140,000 Miles of African Roads Added to Open Street Map

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We just finished uploading 141,107.17 miles (67 MB) of road data for Congo, DRC, Tanzania, Sudan, Kenya, Burundi, and Rwanda from FAO’s Africover project and the UN’s DEPHA to Open Street Map. OSM will play a crucial role in some of our upcoming mapping projects and these additions make significant improvements to the coverage, especially in rural areas. The data should go live sometime in the next several days. Here is a look at the country maps, before and after this work.

Congo DRC

Total Roads Added: 92,817.62 miles

Before:

f6fb43d702c9 3464223378 139200dc90 o

After: f6fb43d702c9  3463408027 62e8acfaa5 o

| | Original | Added | % Addition | | Nodes | 72,191 | 408,175 | 565% | | Ways | 6,995 | 30,268 | 433% |

Burundi

Total Roads Added: 1,796 miles

Before:

f6fb43d702c9  3463408047 be6f0cd56f o

After:

f6fb43d702c9  3464223508 a360b64141

| | Original | Added | % Addition | | Nodes | 21,212 | 33,030 | 156% | | Ways | 1,381 | 603 | 44% |

Tanzania

Total Roads Added: 17,212.75 miles

Before:

f6fb43d702c9  3463408081 24833a2112 o

After:

f6fb43d702c9  3463408133 282d39a8c2 o

| | Original | Added | % Addition | | Nodes | 54124 | 62765 | 116% | | Ways | 3546 | 3939 | 110% |

Kenya

Total Roads Added: 17,212 miles

Before:

f6fb43d702c9  3463408163 51f585b368 o

After: f6fb43d702c9  3464223718 d9c3a63016 o

| | Original | Added | % Addition | | Nodes | 43094 | 43269 | 101% | | Ways | 2828 | 1562 | 55% |

Rwanda

Total Roads Added: 459.29 miles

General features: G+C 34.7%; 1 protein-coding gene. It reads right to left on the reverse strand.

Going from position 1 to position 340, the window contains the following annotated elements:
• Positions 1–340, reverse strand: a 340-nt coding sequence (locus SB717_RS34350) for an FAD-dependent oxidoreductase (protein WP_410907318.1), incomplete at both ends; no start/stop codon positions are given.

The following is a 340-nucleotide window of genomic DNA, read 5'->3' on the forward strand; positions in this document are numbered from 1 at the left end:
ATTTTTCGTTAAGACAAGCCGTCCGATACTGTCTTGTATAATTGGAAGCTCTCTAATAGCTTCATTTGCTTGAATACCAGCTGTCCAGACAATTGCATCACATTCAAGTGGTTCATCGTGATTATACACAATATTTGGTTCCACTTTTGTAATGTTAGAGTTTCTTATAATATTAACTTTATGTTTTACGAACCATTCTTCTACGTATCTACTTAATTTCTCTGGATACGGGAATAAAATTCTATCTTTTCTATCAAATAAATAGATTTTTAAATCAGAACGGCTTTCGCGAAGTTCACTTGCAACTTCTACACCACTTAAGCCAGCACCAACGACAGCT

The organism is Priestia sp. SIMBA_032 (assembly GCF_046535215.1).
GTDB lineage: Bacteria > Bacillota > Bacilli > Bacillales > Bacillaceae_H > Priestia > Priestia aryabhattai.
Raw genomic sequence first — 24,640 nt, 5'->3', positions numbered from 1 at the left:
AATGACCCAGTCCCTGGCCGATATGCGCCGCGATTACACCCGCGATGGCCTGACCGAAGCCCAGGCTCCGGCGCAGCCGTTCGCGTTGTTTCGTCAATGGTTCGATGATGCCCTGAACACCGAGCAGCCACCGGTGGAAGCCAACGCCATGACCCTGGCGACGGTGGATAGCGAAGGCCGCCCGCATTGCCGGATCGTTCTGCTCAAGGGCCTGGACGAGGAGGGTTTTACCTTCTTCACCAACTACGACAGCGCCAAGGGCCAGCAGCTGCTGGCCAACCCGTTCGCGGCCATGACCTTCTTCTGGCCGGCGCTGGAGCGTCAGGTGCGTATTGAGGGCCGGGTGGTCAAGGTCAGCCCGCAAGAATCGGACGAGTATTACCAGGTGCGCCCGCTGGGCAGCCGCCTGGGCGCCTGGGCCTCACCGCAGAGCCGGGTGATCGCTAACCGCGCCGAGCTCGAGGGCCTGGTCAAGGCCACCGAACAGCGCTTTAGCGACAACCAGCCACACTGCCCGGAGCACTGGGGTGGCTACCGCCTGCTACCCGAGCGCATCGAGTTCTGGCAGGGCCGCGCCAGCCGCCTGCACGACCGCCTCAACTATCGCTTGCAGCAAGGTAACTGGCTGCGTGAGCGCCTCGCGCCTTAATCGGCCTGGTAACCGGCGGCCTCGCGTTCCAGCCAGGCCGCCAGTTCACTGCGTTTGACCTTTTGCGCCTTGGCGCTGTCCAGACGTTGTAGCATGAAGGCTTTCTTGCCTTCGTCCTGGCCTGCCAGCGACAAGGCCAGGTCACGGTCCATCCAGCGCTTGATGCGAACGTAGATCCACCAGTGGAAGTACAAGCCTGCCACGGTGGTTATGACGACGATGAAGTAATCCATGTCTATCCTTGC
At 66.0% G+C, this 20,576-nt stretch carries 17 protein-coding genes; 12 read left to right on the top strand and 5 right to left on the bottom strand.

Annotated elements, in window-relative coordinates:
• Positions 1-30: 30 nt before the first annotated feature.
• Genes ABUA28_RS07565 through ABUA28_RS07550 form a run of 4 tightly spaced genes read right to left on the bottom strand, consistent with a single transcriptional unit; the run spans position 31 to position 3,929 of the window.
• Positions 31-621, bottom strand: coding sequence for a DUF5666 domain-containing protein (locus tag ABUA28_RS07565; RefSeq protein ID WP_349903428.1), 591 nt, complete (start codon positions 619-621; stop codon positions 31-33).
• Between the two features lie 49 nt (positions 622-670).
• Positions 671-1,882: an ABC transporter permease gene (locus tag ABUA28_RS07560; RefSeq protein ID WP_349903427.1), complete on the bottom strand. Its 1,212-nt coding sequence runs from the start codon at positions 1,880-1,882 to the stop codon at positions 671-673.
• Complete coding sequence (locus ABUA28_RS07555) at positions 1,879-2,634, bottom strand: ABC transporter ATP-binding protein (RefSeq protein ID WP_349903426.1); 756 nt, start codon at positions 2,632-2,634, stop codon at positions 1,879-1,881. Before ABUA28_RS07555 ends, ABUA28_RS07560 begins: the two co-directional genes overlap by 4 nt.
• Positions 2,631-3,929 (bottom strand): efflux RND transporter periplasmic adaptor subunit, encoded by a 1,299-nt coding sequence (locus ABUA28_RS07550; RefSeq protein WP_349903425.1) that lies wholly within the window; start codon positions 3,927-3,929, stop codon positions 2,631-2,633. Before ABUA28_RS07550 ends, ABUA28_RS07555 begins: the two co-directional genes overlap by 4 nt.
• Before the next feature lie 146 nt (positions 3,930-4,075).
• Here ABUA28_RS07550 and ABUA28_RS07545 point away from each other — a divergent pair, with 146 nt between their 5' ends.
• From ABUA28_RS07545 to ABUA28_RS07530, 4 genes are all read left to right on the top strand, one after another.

Before:

f6fb43d702c9  3463408313 cb76152802 o

After:

f6fb43d702c9  3463408257 681a0b40cc o

| | Original | Added | % Addition | | Nodes | 2173 | 8906 | 410% | | Ways | 457 | 137 | 30% |

Sudan

Total Roads Added: 11,609.51 miles

Before:

f6fb43d702c9  3463408231 82f0e4a75b o

After: f6fb43d702c9  3464223590 1c05ae9b08 o

| | Original | Added | % Addition | | Nodes | 73198 | 12341 | 17% | | Ways | 3609 | 547 | 15% |

Background

This work was done by Megan McCune, Maria Televantos, Erin Pendleton, and Owen Williams, who made up the the GIS for Humanitarian Relief team this spring and who worked with friends and contacts at the FAO’s Africover project and the UN’s DEPHA to gain access to the base-layer data (roads, rivers, rails, administrative boundaries) these repositories contain. Craig von Hagen at Africover and Alex Lugadiru at DEPHA deserve special thanks for their willingness to allow us to contribute the shapefiles to the OSM dataset. Members of the OSM Legal-Talk discussion list provided invaluable advice as to how to ensure the data transfer could happen in a way that protected the community.

Once we had the shapefiles from DEPHA and Africover, Tom MacWright converted them to the OSM data format using the open-source shp2osm tool. Then our GIS team began the process of removing information in the new datasets that OSM already contained. Using the JOSM editor, we de-duped slowly, and each layer was checked for accuracy by a second team member once the work was completed.

As shown above, we’ve now imported new street data for six countries. Thanks again to Africover and DEPHA, we have street layers for five other countries and will be adding them to OSM in the coming weeks. We also have data describing railroads, rivers, and administrative boundaries that we plan to contribute as well.

The Open Street Map community has been wonderful throughout the project. Special thanks to Mikel Maron for his extremely helpful advice and encouragement in the early days of our work. We’ve received numerous emails expressing support and willingness to volunteer since we first announced the creation of the team. Now that we’ve got our feet under us, we plan to take a few folks up on these offers and will be coordinating future work on the project page of each country in the OSM Wiki.

The ongoing goals of the project are to increase the availability of open GIS data and improve the quality of open-source GIS tools that international development and humanitarian relief agencies rely on to carry out their work. We will continue to post the outcomes of this project here on our blog.

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